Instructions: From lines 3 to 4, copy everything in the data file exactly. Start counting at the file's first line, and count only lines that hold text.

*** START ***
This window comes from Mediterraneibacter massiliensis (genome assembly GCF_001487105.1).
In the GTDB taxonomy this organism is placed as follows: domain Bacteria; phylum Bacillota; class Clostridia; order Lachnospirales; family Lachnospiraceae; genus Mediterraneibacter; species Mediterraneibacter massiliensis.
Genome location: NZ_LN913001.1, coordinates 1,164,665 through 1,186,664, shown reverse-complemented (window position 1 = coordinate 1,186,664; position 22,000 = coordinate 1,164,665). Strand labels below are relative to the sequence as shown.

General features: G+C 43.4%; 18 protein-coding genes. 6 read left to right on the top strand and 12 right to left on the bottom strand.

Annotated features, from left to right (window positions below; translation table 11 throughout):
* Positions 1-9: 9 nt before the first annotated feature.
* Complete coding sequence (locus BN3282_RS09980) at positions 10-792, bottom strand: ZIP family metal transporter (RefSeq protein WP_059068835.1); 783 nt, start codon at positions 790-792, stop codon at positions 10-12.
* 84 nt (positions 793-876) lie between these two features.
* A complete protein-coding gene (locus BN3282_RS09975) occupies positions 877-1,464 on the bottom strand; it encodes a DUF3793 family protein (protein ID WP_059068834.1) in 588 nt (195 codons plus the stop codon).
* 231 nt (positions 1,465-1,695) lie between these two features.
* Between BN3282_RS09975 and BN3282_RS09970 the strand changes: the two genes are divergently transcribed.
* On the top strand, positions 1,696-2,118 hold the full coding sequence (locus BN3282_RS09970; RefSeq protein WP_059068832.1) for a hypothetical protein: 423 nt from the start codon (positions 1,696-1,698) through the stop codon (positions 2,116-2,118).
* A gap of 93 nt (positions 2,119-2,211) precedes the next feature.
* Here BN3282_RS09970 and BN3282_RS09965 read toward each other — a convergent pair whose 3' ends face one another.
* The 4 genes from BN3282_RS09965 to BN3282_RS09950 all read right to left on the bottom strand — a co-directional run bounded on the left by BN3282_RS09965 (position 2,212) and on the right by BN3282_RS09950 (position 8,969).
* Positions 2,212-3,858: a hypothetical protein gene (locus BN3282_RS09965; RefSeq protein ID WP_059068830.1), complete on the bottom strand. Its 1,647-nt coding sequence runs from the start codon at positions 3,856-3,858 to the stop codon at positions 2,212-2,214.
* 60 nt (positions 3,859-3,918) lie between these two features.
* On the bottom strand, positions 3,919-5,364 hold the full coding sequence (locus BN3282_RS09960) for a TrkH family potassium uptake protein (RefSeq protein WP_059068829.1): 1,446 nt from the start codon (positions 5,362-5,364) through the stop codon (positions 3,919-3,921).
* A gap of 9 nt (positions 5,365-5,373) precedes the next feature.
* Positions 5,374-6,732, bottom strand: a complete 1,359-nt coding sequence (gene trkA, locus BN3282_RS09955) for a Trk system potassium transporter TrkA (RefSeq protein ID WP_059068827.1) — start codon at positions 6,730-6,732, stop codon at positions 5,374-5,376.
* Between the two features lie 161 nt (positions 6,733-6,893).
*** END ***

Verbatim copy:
Genome location: NZ_LN913001.1, coordinates 1,164,665 through 1,186,664, shown reverse-complemented (window position 1 = coordinate 1,186,664; position 22,000 = coordinate 1,164,665). Strand labels below are relative to the sequence as shown.

General features: G+C 43.4%; 18 protein-coding genes. 6 read left to right on the top strand and 12 right to left on the bottom strand.